As Whitney Houston once sang, "I believe the children are our future." Some of those children she so famously referenced will be on full display this weekend thanks to the Grammy award-winning Houston Chamber Choir. Led by Founder and Artistic Director Robert Simpson, the virtual concert, themed A Time to Lift Up will take place Sunday at noon. The show will spotlight both the teachers who lead the choirs as well as the K-12 students and their voices. It will also feature performances by the Houston Chamber Choir in a pre-recorded video format. The performance will be available online through August 31.
This concert is an annual event for the choir, even though COVID-19 has forced the organization to rethink how it presents the performance. In response, it decided to utilize previously recorded concerts it has hosted with students.
"We created this concert 21 years ago because we wanted to spark a love of music in our city's students. The past performances will be an opportunity to remind ourselves of what live performances are like and what we look forward to getting back to. The musicality and interpretation is what makes this concert the high point of Houston Chamber Choir's season," Simpson said.
The concert will feature clips of past performances of 20 schools. Interspersed between the clips will be inspirational messages from teachers to one another as well as creative thoughts and methods music educators have found to get around the limitations due to the coronavirus.
Simpson made a special note that this concert is as much for the educators as it is for the students. When the coronavirus first hit, teachers were asked to adjust from in-person learning to online learning at a breakneck pace. Parents, simultaneously, started to become stand-in tutors to help fill in the gaps. Teachers have long been undervalued, and COVID-19 has been a wake-up call to just how much they handle in an average day.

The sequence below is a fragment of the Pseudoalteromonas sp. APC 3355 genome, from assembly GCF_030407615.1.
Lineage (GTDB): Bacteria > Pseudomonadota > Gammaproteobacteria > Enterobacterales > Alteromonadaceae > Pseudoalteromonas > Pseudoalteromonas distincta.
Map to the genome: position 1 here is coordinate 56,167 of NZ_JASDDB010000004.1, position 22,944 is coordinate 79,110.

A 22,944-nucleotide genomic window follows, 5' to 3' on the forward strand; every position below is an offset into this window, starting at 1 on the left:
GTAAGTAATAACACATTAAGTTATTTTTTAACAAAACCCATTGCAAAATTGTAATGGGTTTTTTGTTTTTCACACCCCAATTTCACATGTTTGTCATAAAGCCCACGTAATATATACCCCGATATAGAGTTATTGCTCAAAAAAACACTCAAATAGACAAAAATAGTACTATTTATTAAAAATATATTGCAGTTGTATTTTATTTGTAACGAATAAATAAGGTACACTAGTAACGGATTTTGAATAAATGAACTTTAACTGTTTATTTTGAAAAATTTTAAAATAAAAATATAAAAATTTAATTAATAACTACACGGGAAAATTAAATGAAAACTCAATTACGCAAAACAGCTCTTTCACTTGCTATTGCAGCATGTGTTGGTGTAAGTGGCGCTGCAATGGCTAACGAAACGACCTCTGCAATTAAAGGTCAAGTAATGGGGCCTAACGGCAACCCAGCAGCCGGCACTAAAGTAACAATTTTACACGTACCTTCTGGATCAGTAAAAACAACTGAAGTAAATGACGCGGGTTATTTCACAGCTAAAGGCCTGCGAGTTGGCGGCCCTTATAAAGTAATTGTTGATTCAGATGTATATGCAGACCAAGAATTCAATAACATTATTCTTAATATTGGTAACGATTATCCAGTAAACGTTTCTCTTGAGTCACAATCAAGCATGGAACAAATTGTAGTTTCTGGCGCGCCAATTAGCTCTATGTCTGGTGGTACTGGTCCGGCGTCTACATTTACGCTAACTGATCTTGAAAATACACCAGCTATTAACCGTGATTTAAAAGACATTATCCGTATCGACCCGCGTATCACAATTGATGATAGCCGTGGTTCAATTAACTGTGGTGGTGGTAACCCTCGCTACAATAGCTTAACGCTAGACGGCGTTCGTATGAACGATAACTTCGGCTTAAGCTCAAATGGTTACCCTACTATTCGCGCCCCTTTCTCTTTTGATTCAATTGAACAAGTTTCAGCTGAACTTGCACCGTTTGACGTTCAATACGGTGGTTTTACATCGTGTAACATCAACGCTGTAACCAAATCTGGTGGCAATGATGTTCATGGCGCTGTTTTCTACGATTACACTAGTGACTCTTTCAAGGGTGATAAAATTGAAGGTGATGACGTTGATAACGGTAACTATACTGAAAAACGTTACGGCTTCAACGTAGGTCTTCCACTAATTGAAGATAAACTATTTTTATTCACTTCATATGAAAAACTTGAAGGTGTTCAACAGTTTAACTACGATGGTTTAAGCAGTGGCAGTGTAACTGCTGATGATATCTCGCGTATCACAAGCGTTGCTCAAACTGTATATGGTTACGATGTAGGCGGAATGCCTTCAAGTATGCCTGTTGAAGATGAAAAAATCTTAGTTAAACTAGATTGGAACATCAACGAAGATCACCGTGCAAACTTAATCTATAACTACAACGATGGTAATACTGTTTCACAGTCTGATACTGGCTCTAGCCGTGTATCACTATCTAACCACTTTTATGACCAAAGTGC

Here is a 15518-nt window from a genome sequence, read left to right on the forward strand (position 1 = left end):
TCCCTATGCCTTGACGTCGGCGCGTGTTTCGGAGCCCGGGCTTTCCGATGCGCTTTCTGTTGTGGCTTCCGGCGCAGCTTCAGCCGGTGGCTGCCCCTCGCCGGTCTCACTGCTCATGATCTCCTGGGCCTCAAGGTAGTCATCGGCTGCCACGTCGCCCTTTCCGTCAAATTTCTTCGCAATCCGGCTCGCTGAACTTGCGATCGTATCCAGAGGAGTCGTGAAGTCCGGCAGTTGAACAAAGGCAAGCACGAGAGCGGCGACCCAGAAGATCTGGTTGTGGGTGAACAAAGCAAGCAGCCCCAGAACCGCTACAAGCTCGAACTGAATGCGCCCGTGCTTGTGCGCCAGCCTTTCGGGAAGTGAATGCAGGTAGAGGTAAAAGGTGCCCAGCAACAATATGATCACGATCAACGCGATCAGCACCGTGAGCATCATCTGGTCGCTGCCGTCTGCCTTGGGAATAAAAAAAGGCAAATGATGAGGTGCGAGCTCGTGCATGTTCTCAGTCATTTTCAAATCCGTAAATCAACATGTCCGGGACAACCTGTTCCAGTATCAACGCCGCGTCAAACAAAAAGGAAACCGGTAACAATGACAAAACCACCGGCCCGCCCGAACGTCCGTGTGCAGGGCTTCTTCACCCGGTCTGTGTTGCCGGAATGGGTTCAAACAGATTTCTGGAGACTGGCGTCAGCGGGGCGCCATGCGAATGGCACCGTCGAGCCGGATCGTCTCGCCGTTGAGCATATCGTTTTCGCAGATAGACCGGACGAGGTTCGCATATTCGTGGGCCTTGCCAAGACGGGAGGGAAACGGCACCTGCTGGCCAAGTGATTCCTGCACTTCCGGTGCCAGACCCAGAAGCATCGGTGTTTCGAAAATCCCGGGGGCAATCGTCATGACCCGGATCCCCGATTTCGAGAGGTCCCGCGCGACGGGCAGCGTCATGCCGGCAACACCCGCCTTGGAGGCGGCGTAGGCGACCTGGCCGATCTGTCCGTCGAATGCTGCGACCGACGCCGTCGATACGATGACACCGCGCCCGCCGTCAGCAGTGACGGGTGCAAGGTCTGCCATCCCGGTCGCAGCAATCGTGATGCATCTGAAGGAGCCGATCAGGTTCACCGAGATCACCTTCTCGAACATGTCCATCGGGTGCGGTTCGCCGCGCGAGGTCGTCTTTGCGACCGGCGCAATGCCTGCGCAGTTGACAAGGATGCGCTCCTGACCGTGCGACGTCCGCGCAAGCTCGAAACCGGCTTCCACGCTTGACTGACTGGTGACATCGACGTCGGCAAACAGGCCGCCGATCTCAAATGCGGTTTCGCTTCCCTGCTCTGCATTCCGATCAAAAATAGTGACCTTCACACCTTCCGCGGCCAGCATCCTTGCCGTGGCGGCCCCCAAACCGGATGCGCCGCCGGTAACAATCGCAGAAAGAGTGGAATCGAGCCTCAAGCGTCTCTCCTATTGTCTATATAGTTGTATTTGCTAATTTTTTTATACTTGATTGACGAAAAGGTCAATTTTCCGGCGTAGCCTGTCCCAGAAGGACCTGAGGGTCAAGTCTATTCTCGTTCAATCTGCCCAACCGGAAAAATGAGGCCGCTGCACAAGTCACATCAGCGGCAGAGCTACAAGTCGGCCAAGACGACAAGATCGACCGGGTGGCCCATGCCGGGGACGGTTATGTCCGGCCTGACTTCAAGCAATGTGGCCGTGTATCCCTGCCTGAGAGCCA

For music teachers, the difference has been even harsher. Most forms of music are meant to be performed in an ensemble setting, so how do teachers do that when everyone is socially distanced? And how do teachers do it when singing is known to be a super-spreader activity? Despite the challenges, educators have risen to the challenge. The Houston Chamber Choir, as an example, has rehearsed in outside spaces like a parking garage to help keep its members safe and to keep the music going. The choir has also adopted a digital stage for fans to enjoy their talent.
"There is nothing new in the notion that teachers are essential, but the realization of just how resilient and fearless they are has lifted them to a hero status during these past months," Simpson says. "The Houston Chamber Choir pays tribute to the indomitable spirit of our music educators, and their talented students, with performances by school choirs selected from past choral invitational festivals."
The appreciation of teachers hits home for Simpson because his wife is an educator who he sees turning lemons into lemonade everyday with her pupils.
"I think we’ve all developed a new appreciation for what a teacher really does. I have firsthand watched my wife teach virtually, and I‘ve witnessed her in front of her computer screen corralling kids. I have a new and profound appreciation for the creativity and work that it takes to keep children interested during a virtual setting. We have a new appreciation for what it takes to be a great teacher," he said.